Sex, condoms and sexually transmissible infections: A qualitative study of sexual health in young Australian men

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Journal Article
Archives of Sexual Behavior, 2012, 41 (2), pp. 487 - 495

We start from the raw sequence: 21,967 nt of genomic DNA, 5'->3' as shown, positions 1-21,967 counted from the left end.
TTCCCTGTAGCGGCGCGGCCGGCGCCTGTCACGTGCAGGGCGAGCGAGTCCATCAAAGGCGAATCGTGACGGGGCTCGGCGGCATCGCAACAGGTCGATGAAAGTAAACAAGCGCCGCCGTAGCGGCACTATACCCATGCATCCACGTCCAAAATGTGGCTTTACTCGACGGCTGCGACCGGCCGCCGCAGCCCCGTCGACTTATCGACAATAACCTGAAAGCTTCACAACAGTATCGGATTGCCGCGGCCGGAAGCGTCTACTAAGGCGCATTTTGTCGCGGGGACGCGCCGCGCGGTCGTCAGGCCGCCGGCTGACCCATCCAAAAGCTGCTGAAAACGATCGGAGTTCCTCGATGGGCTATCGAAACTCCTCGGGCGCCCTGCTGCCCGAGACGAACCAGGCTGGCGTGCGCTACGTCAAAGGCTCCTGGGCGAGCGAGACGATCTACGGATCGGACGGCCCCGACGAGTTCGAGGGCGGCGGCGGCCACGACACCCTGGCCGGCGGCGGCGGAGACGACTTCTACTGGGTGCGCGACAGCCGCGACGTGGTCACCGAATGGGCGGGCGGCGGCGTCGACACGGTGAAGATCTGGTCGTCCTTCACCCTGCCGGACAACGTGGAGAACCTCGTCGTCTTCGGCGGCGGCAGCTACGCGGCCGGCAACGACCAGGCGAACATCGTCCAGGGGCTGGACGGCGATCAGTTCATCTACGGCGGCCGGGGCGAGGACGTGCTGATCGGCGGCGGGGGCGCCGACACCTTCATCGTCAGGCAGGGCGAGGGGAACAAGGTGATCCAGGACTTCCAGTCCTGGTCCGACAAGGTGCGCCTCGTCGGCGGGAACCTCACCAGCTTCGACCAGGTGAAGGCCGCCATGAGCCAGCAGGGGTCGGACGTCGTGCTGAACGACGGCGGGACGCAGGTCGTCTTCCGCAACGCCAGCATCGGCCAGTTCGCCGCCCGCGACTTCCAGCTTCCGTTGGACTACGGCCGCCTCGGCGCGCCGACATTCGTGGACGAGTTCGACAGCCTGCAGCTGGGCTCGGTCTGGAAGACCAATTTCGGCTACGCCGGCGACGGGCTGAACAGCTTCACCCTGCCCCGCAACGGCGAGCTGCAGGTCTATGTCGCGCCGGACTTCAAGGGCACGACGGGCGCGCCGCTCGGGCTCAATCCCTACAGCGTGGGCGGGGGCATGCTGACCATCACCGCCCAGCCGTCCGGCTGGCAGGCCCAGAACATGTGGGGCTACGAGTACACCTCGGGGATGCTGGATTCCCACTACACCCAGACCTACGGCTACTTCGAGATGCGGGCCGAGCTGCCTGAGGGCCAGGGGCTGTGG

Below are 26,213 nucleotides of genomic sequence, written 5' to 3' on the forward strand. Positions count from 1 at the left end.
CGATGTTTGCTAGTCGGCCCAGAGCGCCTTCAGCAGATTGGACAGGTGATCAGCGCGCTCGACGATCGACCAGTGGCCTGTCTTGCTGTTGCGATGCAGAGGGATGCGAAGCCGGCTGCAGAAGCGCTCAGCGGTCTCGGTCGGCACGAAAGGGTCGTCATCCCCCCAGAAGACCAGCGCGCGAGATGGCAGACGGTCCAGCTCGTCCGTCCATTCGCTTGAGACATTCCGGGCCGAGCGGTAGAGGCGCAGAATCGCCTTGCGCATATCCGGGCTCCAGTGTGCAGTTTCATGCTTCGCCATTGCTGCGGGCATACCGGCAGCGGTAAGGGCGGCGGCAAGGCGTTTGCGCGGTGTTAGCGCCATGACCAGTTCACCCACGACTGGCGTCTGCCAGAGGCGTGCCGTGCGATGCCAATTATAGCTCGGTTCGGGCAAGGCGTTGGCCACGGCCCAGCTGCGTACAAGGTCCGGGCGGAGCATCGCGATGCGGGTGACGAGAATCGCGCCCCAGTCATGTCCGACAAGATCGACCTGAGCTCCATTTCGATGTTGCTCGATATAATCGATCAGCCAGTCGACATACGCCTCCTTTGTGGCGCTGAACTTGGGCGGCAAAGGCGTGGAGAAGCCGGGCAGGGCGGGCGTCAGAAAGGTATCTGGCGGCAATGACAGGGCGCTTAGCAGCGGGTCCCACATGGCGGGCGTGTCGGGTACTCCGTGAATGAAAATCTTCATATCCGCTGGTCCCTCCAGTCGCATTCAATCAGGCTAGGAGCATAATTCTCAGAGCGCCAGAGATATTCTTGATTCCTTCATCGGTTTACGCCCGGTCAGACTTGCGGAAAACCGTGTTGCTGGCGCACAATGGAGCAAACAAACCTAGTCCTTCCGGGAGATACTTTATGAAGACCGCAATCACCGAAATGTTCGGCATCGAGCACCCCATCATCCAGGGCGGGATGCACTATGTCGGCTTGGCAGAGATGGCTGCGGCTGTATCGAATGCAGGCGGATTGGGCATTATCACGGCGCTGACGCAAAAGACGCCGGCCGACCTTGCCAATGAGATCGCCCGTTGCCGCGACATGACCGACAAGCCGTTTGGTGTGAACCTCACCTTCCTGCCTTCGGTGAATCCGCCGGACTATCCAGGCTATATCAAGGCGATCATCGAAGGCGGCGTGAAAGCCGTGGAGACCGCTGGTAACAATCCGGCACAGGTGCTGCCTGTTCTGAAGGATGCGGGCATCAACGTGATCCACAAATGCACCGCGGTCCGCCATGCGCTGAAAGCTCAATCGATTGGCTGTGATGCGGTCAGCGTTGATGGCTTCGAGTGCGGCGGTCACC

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Young males have a key role in shaping contraceptive use in a sexual relationship, yet often remain the invisible partner in safe sex promotion. This article describes a conceptual model of STI risk and condom use based on the perceptions and experiences of condom use in a group of young Australian males. An explorative descriptive design was used to conceptualize participants' condom use histories into an organized description of behavior. Forty-two semi-structured interviews were conducted with a purposive sample of males aged 15 to 25 years over an 18 month period. A sequential analytical process of data immersion, coding, and category generation was used to identify personal meanings, motivations, and contextual factors associated with condom use and non-use. Three primary discourses associated with young males' perceptions of STI risk and responding approach to condom use constructed personal commitment to sexual safety as dynamic, context-dependent, and outcome-driven (pregnancy versus STIs as the primary motivator of condom use). A regretful discourse associated with experiences of, or suspected unwanted outcomes, also emerged through changes in risk appraisals and safe sex intentions and behavior. Interventions to increase condom use should go beyond the traditional focus on risky behavior and disease prevention frameworks by addressing the contextual influences on personal risk appraisals and deliver innovative messages to reduce negative social meanings associated with condom use. © 2010 Springer Science+Business Media, LLC.
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